These past two weeks have been bombarded with discussion of Greta Thunberg, political figures of the United Nations, the infamous Donald Trump, and their reactions to climate change and the climate crisis. Something important to note is that when there are these heavy discussions and endorsements of Greta and her forms of advocacy by world leaders, celebrities, mass media, and those with massive followings, it has become increasingly easy to conflate and equalize actively working to dismantle the effects of climate change and co-opting the pretense of climate change to appear politically and climately conscious.
I want to start this off by speaking specifically about Greta and then forward with a discussion about radical “wokeness” within climate change spheres and the co-opting of activism. There is a difference between attacking Greta because of her advocacy in questioning the audacity of world leaders in their addressal of climate change, and recognizing that certain bodies are always centered in global discussions—that of white eurocentric perspectives.
But, let me just say, that “how dare you?”—just the way that Greta asked it; the power, the emotion, the rawness of that question, it was, as Chimamanda Ngozi Adichie said, “one thing to know intellectually and another to feel emotionally”. I still however, assert that there is a difference between applauding this advocacy, and working to dismantle the narrative that places certain bodies as the center perspective, as the only perspective in many cases, in these global discussions beyond just climate change.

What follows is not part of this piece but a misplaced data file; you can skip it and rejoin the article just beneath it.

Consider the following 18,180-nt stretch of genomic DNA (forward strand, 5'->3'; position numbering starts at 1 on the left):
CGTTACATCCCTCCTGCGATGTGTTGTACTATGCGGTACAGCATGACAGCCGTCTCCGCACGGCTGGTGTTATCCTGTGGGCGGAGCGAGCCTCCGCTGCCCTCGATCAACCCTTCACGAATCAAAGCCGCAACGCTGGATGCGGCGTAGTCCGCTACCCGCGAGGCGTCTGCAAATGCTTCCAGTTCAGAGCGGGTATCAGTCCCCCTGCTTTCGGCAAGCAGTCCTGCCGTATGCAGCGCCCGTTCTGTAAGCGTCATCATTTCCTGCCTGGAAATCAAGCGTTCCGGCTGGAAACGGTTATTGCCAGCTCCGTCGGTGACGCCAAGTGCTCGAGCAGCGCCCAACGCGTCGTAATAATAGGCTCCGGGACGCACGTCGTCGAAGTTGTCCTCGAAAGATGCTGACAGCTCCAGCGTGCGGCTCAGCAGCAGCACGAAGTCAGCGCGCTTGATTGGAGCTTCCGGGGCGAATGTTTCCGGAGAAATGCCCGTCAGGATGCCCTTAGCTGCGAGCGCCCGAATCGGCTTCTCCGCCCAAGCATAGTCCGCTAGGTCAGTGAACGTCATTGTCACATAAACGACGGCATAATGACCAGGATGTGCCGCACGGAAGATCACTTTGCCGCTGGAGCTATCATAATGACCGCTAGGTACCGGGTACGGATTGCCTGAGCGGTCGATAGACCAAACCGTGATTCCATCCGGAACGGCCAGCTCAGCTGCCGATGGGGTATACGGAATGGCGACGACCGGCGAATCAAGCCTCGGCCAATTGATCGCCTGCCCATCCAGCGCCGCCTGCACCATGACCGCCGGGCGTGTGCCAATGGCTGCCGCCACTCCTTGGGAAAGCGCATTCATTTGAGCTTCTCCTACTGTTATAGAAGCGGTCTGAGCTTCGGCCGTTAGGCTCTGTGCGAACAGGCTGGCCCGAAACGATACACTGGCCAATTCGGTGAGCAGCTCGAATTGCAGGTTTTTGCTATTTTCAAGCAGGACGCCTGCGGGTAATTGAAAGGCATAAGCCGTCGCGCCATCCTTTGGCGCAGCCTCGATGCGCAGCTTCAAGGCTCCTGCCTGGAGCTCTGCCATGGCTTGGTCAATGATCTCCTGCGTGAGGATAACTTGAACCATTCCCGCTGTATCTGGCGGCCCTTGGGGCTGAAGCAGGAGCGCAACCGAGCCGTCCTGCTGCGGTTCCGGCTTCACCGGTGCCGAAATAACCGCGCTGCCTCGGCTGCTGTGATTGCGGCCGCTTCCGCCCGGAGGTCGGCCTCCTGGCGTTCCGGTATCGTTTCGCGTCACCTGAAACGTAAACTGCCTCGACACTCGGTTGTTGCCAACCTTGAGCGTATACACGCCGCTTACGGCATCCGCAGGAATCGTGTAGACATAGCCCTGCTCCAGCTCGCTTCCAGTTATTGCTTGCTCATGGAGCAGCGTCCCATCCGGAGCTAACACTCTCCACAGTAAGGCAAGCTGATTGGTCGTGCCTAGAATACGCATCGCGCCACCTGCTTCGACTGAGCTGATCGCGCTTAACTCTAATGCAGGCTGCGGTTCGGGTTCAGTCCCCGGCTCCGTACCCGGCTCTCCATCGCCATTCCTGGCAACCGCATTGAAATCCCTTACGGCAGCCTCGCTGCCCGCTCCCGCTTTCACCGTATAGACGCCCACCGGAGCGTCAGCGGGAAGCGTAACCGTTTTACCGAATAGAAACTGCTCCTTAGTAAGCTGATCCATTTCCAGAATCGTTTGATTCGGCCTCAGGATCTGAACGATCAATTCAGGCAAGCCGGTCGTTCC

Recognizing the embedded nature of political dynamics to favor the less radical body does not mean that those with platforms should not utilize them in dismantling our colonial capitalist supremacist patriarchy. We need to actively work in recognizing the mechanisms of popular advocacy, and understanding how those mechanisms of change are rooted in other forms of systematic exploitation and discrimination.
I applaud Greta, as should all of you, while still recognizing that those disproportionately affected by climate change, rarely if ever access platforms that allow them to voice their own lived experiences and positionality. If we do not ever center these different voices, can we ever change their daily realities?
Greta, unlike many Black, Indigenous, and Asian populations does not face the consequences of the climate crisis in the same capacity and plane as these preceding communities. And the question that will and should come up is why are populations who are affected by this crisis, not the ones that are able to organize strikes, protests, and policy changes according to their own lived experiences and realities? Why is Greta, somebody who has a platform, is white, able-bodied, attractive, and residing in the North considered the face of a movement that does not affect her in the same capacity as it has the majority of the “Global South”?
World leaders, celebrities, journalists, news outlets, mass media, they will praise Greta and others that look like her and hold her privileges, and will place them as the voice of climate change. This re-orienting of the saviour and activist is nothing new. The white-saviour has been practiced for centuries now, and in our contemporary world this is exactly what is happening with the gun reform movement and the climate crisis.